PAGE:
DUNCAN, Okla. – In sports, there is always a battle to be victorious.
In rodeo, the levels of success vary from one day to another. Winning doesn’t always define greatness; sometimes getting close is valuable in more than horseshoes and hand-grenades. A series of second-place finishes can be more instrumental to a player’s season than a single win over that same stretch.
Because money equals points in rodeo. The top 15 contestants on the money list at the end of the regular season advance to the National Finals Rodeo, where the world champions will be crowned. Those 10 December nights in Las Vegas are where every rodeo cowboy and cowgirl dreams to be. In the region made up of Oklahoma, Kansas and Nebraska, the very best will get a jump start on their bids to win this year’s Montana Silversmiths gold buckles.
Before they ride in the Nevada desert, the region’s elite will battle for titles closer to home at the Chisholm Trail Ram Prairie Circuit Finals Rodeo, set for 7:30 p.m. Thursday, Oct. 12-Saturday, Oct. 14, at the Stephens County Arena in Duncan.
While there, they will compete for Prairie Circuit titles, and the year-end and finals-aggregate champions will advance on to the national circuit finals, now dubbed the NFR Open and set to take place next July in Colorado Springs, Colorado. Make no mistake, though; this isn’t just a hometown event. The circuit finale is a chance to see many of the greatest players in professional rodeo while also getting a glimpse of the sport’s future.
“We like to tell folks that they’re going to see world champions or eventual world champions when they come to our rodeo,” said Joe Henderson, chairman of the committee that produces the circuit finale in Duncan every fall. “When you look at the history of the Prairie Circuit, you can see a great line of world champions who are from this part of the country.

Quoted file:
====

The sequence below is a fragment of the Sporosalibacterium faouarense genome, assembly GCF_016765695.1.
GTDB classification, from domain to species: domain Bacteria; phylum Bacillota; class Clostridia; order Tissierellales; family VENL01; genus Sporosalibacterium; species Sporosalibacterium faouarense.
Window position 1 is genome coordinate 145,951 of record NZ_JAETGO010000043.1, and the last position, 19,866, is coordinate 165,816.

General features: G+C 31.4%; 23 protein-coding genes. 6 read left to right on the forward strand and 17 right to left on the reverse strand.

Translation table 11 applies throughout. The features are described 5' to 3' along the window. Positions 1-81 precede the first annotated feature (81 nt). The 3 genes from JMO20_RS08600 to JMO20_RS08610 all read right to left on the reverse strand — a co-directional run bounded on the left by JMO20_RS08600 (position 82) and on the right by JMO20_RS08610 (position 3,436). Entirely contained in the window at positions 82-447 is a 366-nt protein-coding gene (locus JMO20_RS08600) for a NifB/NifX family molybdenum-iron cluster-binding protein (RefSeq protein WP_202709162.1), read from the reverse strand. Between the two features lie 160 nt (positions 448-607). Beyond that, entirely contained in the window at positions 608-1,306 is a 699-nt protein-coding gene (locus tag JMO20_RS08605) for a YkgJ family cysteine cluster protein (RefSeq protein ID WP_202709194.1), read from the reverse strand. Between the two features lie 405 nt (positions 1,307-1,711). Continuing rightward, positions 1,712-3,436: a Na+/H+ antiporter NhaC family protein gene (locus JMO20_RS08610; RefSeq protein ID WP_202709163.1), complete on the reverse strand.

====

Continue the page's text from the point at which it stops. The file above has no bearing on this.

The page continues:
“If we look at Oklahoma alone, this is where the Etbauer brothers lived during most of their careers. This is home to Sage Kimzey and Terry Don West. Oklahoma is home to the Duvalls and Ote Berry. We have hall-of-famers from here, and that doesn’t include the champions from Kansas and Nebraska like Jeffrey Collins and Dean Gorsuch. We have a great legacy of rodeo.”
That history will repeat itself during this year’s spectacular, held over three nights in southern Oklahoma. There are men and women fighting for circuit titles while also in the mix to compete at the NFR in a couple months.
That includes Jayco Roper, the 11th-ranked bareback rider in the world standings and a regular fixture at the Stephens County Arena each October; Cody Devers, who is 11th in the bulldogging race; team ropers Andrew Ward, Jake Clay, Coleman Proctor, Buddy Hawkins and Logan Medlin; barrel racers Emily Beisel, Wenda Johnson and Paige Jones; breakaway ropers Taylor Munsell and Cheyanne Guillory; and bull riders Creek Young and Trey Kimzey.
Steer roping features a handful of top hands, including the No. 1 man in the standings, Cole Patterson, and his world-champion father, Rocky; Billy Good and Mike Chase. There are also a handful of others who still have a chance to qualify for the Clem McSpadden National Finals Steer Roping, set for Nov. 17-18 in Mulvane, Kansas.
“Those are just the contestants who are in the top 15 as of early September; there are plenty of others who have either been to the NFR or may be able to jump into the top 15 by the time the regular season comes to an end the end of this month,” Henderson said. “Stockton Graves has won our circuit and our circuit finals, and he has a great chance to go back to the NFR.
“That’s the kind of stuff that makes rodeo fun, and it’s why we’re excited to have that kind of competition right here in Stephens County.”